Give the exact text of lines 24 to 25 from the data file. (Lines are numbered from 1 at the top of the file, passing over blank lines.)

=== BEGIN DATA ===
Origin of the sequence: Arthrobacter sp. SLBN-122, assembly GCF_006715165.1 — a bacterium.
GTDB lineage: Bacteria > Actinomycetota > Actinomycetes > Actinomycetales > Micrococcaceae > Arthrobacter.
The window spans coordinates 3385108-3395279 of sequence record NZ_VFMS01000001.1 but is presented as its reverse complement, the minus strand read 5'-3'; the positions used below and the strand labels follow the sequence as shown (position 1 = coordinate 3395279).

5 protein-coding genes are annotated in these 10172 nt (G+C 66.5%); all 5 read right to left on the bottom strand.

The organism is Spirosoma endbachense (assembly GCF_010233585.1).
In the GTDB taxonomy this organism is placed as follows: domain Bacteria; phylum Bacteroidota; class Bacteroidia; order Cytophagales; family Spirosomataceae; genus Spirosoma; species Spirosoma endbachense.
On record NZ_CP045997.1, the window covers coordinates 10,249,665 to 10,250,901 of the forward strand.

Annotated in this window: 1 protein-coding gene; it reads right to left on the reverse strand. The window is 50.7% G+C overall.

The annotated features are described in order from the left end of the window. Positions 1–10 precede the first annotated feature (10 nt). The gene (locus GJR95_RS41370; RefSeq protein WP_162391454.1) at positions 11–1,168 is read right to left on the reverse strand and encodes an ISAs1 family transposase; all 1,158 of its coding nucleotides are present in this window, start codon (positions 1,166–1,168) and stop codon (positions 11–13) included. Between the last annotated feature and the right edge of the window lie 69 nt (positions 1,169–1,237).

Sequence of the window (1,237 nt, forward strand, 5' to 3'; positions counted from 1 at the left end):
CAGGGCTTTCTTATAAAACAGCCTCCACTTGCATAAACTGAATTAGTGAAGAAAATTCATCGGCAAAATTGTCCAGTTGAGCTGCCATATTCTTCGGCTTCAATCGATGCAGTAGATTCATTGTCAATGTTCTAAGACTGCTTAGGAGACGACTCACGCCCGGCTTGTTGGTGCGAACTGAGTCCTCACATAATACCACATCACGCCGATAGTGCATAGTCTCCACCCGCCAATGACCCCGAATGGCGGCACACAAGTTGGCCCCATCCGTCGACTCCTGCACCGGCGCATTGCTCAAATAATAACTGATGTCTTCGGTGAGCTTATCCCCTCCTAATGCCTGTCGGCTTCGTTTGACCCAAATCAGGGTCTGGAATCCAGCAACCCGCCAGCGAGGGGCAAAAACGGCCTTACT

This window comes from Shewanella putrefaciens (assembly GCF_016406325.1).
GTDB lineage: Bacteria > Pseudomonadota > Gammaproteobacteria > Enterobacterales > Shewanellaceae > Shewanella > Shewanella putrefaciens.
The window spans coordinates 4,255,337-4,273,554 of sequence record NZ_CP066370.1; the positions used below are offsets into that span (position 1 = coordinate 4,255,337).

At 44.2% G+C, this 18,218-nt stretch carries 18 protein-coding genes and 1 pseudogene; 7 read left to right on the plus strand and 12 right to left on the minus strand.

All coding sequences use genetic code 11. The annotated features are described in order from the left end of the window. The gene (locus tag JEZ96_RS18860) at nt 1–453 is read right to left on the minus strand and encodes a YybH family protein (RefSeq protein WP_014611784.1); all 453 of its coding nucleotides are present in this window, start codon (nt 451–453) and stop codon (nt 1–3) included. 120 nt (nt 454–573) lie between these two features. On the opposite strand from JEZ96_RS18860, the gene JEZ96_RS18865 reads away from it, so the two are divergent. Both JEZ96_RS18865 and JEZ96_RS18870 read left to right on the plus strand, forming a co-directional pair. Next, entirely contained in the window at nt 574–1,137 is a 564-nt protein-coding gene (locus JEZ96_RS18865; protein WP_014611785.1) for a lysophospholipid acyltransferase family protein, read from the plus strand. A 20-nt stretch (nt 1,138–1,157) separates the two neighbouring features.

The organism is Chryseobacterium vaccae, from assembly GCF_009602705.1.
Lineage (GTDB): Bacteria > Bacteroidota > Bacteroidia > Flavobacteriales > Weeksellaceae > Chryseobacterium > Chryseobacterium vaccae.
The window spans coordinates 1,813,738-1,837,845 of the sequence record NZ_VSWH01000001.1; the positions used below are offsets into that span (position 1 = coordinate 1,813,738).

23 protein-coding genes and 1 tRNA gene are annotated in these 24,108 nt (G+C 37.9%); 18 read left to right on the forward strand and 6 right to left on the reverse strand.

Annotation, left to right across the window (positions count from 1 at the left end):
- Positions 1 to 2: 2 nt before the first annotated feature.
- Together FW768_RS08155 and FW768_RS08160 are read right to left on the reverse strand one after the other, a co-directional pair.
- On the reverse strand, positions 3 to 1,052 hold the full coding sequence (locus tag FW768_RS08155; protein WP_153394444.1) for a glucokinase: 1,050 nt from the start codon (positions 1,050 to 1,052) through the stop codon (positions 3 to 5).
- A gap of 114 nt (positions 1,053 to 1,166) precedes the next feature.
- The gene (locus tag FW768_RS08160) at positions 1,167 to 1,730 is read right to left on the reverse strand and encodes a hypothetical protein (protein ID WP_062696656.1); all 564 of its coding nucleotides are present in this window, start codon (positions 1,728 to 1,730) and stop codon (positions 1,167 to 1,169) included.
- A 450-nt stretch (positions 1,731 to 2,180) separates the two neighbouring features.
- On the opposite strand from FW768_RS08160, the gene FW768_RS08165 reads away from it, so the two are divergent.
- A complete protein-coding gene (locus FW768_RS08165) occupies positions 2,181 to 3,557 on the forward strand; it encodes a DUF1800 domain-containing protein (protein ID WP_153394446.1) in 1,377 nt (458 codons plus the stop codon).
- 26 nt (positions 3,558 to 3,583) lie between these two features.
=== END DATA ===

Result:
- On the reverse strand, positions 3 to 1,052 hold the full coding sequence (locus tag FW768_RS08155; protein WP_153394444.1) for a glucokinase: 1,050 nt from the start codon (positions 1,050 to 1,052) through the stop codon (positions 3 to 5).
- A gap of 114 nt (positions 1,053 to 1,166) precedes the next feature.